How to Actually Be There for a Grieving Friend

How to Actually Be There for a Grieving Friend

Holly-Noelle Haworth

(with love, support, and editing by her sister, Rose)

Feature Image: Suhyeon Choi

There are three things I know to be true.

Grief is painful. It’s so painful. My mom died of breast cancer 3 years ago, and I’m still in the thick of it. Shortly before she died, I thought I would never be able to survive without her. I thought that when she died, I would, too … or at least that part of me would. Well, here I am—still alive, and still grieving. When someone close to you dies—whether that be a parent, a spouse, a friend—you might wonder how, and why, everyone else in the world is able to go about their day when your life has just been forever altered. As the world keeps turning without your loved one, the pain still shows up like a brick wall of depression, wave of rage, or quicksand pit of anxiety. The metaphors are endless.

Grief takes time. As I said, I’m currently in the midst of grief, and I suspect I will be for quite some time. It’s a long process that cannot be explained, and one that is rarely understood. However, I’ve realized that, with time, grief can also inform our lives in meaningful ways.

Grief is overwhelming. The unpredictability of grief can leave one feeling depleted of the internal resources needed to get through the day. Grieving people might be overwrought with sadness one day, consumed by rage the next. And some days, those grieving might feel ‘normal’ — whatever that means for them. Regardless, love from friends can serve as a buffer between the griever and the intensity of their emotions.

So, though processes of grief are complicated and, at times, unfathomably painful, what has become increasingly clear over the years is the importance of having a supportive inner circle. Friends can play an active role in the grieving process, or show support by simply existing in the same emotional space as the griever. But, showing support to a grieving person can be a huge undertaking. Is there a way to be there for a grieving friend if you haven’t experienced that loss yourself?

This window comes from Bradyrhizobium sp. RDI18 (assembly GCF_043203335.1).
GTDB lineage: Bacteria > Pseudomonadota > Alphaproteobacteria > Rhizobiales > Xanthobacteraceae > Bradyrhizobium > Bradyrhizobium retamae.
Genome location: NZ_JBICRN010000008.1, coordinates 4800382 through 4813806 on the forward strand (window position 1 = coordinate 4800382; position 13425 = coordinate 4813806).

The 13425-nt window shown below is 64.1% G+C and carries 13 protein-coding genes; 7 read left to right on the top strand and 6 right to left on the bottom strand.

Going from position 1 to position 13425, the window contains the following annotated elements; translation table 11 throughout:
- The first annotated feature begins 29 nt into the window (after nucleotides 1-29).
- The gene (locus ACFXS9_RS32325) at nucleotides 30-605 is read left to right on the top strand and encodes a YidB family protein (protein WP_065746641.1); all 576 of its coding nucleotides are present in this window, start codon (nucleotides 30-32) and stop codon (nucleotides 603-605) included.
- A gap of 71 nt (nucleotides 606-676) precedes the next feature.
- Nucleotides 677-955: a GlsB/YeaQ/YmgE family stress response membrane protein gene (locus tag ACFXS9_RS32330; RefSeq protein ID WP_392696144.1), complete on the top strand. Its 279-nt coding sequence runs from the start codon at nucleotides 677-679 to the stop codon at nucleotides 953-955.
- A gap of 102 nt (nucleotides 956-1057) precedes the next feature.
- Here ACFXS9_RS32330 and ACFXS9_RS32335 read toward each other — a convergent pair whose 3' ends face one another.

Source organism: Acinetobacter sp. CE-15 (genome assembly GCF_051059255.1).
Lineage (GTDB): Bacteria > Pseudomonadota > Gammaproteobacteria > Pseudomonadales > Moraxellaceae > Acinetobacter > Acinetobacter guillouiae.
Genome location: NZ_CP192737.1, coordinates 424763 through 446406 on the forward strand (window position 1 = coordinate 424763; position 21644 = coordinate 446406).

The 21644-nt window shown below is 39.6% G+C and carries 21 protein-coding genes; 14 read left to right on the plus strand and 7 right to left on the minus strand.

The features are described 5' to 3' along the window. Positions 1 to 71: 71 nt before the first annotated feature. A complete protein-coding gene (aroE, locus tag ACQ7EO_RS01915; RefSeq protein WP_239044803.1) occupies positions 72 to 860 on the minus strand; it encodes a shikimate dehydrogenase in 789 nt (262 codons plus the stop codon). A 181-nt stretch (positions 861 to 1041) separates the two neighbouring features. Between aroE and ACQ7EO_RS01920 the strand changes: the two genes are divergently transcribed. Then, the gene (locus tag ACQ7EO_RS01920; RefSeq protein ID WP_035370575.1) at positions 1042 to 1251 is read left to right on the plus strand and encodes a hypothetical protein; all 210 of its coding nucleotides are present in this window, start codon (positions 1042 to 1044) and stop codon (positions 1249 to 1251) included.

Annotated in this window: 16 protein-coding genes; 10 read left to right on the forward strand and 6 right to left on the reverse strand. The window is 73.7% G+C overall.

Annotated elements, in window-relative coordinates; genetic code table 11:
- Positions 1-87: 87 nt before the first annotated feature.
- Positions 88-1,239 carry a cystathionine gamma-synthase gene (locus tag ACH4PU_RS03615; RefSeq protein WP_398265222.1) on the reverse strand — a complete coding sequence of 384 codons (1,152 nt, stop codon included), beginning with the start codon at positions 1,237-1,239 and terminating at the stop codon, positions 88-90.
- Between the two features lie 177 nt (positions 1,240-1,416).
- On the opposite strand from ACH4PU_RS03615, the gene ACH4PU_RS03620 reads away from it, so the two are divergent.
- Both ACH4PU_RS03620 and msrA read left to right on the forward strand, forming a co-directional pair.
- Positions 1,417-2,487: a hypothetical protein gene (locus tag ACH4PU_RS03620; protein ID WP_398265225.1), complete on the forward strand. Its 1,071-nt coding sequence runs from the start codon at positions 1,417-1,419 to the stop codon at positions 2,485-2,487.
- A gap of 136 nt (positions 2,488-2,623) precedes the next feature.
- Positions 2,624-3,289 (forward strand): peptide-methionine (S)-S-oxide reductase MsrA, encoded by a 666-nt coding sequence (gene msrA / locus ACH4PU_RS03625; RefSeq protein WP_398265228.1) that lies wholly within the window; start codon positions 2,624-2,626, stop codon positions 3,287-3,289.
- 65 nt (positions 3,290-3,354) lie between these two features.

Yes.

From my personal experiences as both the griever and as the friend, here’s how to actually be there for a grieving friend.

Source:  @srosinger3997

BE THERE, IN SOME WAY OR ANOTHER.

Grief is numbing. The world moves slowly while your thoughts race. It’s as confusing as it sounds. So when it’s time to show support for a friend going through grief, it’s important that you literally show up. Be there. Sure, it’s easier to avoid the uncomfortable situations that come with supporting a grieving friend, especially if you’re unsure of what to say to or do around your friend. But, it’s better for your friend if you go ahead and try. And it’s my firm belief that it’s better to say something than nothing. Remaining silent might make your friend feel like his or her grief is a burden on you, and your friend should never feel that way. Of note, ensure that what you’re saying to your grieving friend is an attempt at making them feel loved and supported. Saying “Your (loved one) is in a better place” does not make a friend feel better, nor does “God doesn’t give you anything you can’t handle.” Saying one of those stale phrases is a way of disengaging from and avoiding the situation, and saying something like that to a devastated friend is far from validating. Instead, consider saying something like, “There are no words to make you feel better, but I love and support you.”

If your friend wants to be alone, respect that. If you’re unsure whether your friend would like company, ask. Instead of saying “I’m here if you need me,” a phrase that should be eliminated from our vernacular entirely in my opinion, offer to do something specific for your friend. Pick up groceries, or bring your friend a cup of coffee. Consider sending flowers, writing your friend a note with your favorite memory of the loved one that died, or inviting them out for an activity you think they’d love and be able to handle. There are many ways to show support, and it’s making the effort that brings hope to people during dark times.